In listings you might read: “A fixer-upper.” – “A handyman’s special.” – “Needs TLC.” No matter how you phrase it, buying an ugly house means that you are signing up for a bit more work than any other home. Here are a few tips if you are looking to purchase a fixer-upper.
Take a good look…
…at what needs to be done. Look particularly for structural issues like foundation cracks, water damage, and problems with rot or termite damage. If there are structural issues, bring in a contractor to give you an estimate as to the costs to repair. Pay particularly at the visible big ticket items: Roof and windows.
Make a list of all of the repairs that are required and the estimated cost. Even if you intend to do the repairs yourself, it is best to use a cost estimate as if a contractor is doing the work. That way, if you do the work yourself, you will come in under-budget. It is not unusual for construction projects to cost more than expected, particularly if the work required is extensive.
I (or your real estate agent) will provide you with an estimate of the market value of the home as if it were in good condition. With that number in hand and your cost estimate for fixing the needed repairs, you will know what a fair price is to offer on that fixer-upper.
Currently, the market for homes in general is very limited, there is a shortage in supply. While deep discounts are not readily available, you might be able to snag a property that is at least somewhat under value and with lots of elbow grease and maybe a bit of imagination you will be able to increase the home’s value.
Look for ways to bring more daylight into your home. Higher wattage bulbs can make small spaces feel larger. Selecting a lighter paint color and carpet can also brighten up dark rooms. Dark paneling or cabinetry can also make a room look darker than necessary. Consider painting with a lighter color to brighten the room.
There are many advantages to owning an older home.
You might feel that you’ll get better craftsmanship in an established neighborhood with character, or you have features in a particular home that was only available during that particular building period. But, you might also be challenged with a home that needs updating to be practical for today’s families. Here are a few tips on updating an older home.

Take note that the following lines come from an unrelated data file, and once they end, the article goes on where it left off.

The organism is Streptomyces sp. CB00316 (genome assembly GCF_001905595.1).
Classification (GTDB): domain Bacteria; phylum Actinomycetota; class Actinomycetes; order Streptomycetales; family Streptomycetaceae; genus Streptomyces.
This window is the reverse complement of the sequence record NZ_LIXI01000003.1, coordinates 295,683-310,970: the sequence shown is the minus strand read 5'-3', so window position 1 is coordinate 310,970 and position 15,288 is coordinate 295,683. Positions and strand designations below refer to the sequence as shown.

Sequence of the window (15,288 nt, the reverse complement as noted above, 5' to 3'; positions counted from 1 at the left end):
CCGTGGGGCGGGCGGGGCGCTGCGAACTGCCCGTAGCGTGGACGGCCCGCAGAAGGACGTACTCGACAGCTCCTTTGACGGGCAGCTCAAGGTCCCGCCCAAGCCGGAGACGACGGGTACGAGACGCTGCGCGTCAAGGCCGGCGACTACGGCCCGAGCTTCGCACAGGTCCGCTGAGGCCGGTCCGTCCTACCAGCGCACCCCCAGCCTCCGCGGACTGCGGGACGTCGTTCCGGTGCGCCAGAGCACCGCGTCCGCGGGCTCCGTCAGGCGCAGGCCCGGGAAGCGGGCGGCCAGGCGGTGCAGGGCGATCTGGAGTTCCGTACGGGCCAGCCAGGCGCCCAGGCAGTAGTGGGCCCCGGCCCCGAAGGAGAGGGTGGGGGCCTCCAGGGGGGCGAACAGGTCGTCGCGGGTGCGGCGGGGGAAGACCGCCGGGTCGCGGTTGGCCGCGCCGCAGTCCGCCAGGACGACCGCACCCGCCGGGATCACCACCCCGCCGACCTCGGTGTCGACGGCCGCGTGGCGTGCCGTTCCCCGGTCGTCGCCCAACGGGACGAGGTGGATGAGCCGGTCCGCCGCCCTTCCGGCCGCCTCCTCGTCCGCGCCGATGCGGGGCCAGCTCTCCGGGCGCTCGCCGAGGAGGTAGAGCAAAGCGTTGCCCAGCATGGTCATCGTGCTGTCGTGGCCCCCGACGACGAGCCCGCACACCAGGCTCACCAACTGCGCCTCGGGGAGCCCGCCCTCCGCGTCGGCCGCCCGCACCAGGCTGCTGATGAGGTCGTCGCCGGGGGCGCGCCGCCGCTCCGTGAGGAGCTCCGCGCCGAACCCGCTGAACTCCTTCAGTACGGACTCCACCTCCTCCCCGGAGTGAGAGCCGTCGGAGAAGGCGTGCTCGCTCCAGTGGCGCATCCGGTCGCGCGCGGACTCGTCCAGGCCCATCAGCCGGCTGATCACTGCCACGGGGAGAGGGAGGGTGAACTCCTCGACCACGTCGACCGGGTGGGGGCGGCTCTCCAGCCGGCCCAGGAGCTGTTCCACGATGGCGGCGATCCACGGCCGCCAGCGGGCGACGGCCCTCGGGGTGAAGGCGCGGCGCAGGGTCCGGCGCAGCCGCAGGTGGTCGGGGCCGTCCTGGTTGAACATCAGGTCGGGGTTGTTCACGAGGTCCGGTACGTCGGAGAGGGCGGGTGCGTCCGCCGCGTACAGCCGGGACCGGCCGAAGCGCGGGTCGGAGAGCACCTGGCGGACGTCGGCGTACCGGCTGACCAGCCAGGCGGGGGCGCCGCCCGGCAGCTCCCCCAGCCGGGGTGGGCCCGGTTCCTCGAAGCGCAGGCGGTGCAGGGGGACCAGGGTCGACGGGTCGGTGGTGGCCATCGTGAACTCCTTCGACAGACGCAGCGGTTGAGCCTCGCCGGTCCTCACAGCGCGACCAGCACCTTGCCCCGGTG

Many older houses have several small rooms, while today’s families prefer more open floor plans. Look for ways you can open up your home, think about knocking out nonstructural walls or creating archways, arch windows into another room or possibly pony walls to create the impression of openness. When you open up a room, you create a sense of flow in the house that can transform the feel of the home.
One of the largest advantages of an older neighborhood is the mature trees and plantings. However, if they are not trimmed back, they can overwhelm an older house and hide its beauty. Take a good look at the landscaping with an eye at trimming, pruning and removing plantings that are no longer of an appropriate size in relation to the house. Older trees can often be left alone, but it is worth looking at pruning dead branches or overhanging branches that are dangerously close to power lines or the house itself. If you have an older home (pre 1975) it is imperative that you have the (in many cases clay) sewer lines scoped to make sure that they are still functional, especially when there is a mature landscaping and large trees close to the sewer lines, those lines might be affected by the trees root system.
Also, here in Colorado Springs, any home built prior to 1978 is considered to have Lead Base Paint used during its construction or an old remodel. Learn more about the new rules. Read before you buy. Extra precaution is needed to deal with this Lead Base Paint when you disturb it. It’s considered HAZMAT.
I love finding older homes that, with a little work, can be updated and improved. These transformations can be rewarding, both in the character of the home as well as the increased financial value that they bring. Please give me a call if you are interesting in finding that diamond in the rough and we can start looking right away.